Method

A retrospective study was conducted to assess the variation between repeated HPLC results for the same sample. In our medical records, 107 patients were found to have repeated HPLC tests between 2010 and 2015 without known the reasons why the test was repeated, most likely it were repeated without checking the availability of the results in the records. HPLC analysis was performed using the Waters Corporation machine model 2487 Dual λ Absorbance Detector. From available records, samples that were repeat tested by HPLC and had high Hb A2 levels were included in this study. Samples with another hemoglobinopathy such as S, D, G, E, thalassemia major, or thalassemia intermedia were excluded. HPLC results were interpreted in correlation with red blood cell indices and serum ferritin levels. All the tested samples performed on same machine throughout this period. Each sample was repeated only one time but not on the same day. The variation interval ranges were vary between few days and several months. Serum ferritin was available in our data for 76 patients but it was not done at the same time as HPLC. It was included to give a useful available relevant data.

Results

Repeated HPLC measurements revealed variations in Hb A2 levels (Table 1). These variations were categorised into variation interval ranges (VIRs); each VIR spanned 0.25%. Six VIRs were created 0.25, 0.50, 0.75, 1.00, 1.25, and 1.50%. Variations were detected in all the 107 samples had repeated HPLC tests. Analysis of the results of the 107 repeat tested samples revealed that 51 (47%) samples were in the 0.25% VIR; 28 (26%) samples were in the 0.5% VIR; 14 (13%) samples were in the 0.75% VIR; 5 (5%) samples were in the 1.00% VIR; 2 (2%) samples were in the 1.25% VIR; and 7 (7%) samples were in the 1.5% VIR. Serum ferritin level were available for 76 patients. Of these, 63 patients had normal serum ferritin levels; 2 patients had high serum ferritin; and 11 patients had low serum ferritin. After repeated testing, Hb A2 were corrected from normal level to high level for 2 samples according to high RBC, high Hb, low MCV and low MCH from normal level to high level for 2 samples (Table 2). The Hb A2 VIRs for all 107 samples were correlated to their RBC indices, Hb levels, and serum ferritin levels according to the hematology reference values based on age and gender (Table 3).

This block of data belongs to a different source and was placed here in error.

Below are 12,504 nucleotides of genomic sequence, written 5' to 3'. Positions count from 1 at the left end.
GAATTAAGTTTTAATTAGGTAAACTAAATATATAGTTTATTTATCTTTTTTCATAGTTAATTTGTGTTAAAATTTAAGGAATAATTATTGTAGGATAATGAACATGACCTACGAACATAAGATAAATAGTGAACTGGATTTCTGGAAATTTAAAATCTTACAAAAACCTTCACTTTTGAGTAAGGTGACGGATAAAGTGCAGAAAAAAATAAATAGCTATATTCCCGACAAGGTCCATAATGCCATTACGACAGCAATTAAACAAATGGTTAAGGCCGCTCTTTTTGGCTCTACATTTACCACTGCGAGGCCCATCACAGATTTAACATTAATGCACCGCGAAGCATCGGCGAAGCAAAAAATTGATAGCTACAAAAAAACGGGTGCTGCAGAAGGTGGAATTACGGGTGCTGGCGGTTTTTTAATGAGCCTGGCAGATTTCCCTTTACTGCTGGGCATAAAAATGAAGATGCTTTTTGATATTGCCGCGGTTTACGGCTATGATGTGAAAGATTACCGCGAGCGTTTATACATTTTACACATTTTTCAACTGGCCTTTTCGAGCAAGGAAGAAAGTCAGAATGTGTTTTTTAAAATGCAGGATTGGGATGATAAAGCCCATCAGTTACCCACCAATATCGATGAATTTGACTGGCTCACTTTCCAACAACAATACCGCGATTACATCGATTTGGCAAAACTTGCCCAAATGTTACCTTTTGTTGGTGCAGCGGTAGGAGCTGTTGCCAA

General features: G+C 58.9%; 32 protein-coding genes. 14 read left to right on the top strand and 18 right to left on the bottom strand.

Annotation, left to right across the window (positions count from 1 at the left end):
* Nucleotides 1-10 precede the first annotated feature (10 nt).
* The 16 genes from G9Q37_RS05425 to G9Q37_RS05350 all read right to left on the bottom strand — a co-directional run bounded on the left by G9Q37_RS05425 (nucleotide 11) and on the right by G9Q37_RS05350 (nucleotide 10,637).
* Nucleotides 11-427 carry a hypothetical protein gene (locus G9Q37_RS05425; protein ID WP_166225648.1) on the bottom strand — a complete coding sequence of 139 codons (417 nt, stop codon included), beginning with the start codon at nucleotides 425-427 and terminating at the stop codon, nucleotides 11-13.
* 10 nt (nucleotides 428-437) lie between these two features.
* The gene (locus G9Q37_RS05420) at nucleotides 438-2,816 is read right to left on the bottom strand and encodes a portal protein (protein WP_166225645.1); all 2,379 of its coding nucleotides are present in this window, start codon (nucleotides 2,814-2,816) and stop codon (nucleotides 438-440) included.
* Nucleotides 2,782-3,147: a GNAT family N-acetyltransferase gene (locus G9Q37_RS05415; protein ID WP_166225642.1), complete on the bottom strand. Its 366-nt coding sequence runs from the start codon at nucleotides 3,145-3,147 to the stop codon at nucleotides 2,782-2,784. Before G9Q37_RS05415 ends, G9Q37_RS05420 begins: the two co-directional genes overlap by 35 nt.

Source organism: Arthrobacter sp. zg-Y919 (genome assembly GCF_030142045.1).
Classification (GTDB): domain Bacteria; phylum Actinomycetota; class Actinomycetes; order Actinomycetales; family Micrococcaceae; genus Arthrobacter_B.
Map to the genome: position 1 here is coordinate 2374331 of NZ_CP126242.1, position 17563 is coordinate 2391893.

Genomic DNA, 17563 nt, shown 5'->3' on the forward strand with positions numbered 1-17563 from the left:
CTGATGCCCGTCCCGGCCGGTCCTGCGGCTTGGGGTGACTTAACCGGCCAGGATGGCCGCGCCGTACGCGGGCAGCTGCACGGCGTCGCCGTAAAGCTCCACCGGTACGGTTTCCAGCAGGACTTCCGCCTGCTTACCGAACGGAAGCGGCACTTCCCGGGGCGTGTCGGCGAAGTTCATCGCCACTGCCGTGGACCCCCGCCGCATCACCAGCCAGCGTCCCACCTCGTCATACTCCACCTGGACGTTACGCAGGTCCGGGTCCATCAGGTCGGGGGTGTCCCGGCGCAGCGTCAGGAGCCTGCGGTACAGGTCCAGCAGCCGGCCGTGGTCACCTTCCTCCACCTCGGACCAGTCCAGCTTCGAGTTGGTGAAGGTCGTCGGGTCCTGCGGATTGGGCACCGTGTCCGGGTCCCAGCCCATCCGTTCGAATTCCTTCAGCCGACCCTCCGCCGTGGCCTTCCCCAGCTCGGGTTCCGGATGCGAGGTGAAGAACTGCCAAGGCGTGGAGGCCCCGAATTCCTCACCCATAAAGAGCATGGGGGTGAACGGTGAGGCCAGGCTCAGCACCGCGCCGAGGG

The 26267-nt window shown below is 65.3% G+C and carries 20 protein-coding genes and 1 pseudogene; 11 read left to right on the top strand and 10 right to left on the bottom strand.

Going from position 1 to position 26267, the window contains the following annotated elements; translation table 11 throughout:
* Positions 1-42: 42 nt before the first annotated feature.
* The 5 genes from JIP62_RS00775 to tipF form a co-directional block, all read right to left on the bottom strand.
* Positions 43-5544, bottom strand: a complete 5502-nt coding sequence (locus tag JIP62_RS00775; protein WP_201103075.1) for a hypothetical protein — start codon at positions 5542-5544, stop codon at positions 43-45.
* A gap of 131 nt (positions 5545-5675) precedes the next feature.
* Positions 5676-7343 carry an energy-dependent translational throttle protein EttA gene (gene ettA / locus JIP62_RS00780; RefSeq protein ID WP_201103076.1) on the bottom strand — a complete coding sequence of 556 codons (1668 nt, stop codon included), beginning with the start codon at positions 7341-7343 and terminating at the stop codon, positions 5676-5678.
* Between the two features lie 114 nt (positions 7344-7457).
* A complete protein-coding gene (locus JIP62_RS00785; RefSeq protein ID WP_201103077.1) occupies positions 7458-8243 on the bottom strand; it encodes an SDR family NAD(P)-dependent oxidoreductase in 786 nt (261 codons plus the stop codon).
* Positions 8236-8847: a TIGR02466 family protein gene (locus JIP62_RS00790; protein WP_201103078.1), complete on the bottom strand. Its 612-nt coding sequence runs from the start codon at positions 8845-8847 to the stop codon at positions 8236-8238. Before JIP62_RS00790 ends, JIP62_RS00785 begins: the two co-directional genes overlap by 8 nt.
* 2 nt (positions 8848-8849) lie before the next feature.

Discussion

An elevated Hb A2 determined by the HPLC test, normal or high serum ferritin, microcytic hypochromic features, high RBC count, and low to normal total hemoglobin, are parameters to determine β-thalassemia trait diagnosis. Hb A2 plays an integral role in identifying the carrier status of a subject. The range for considering Hb A2 levels as normal is very narrow; therefore, a slight increase or decrease in the Hb A2 level could change the diagnosis from being considered positive for the β-thalassemia trait to normal and vice versa. The repeated HPLC tests show variation differences according to VIRs which could change the diagnosis (Figure 2).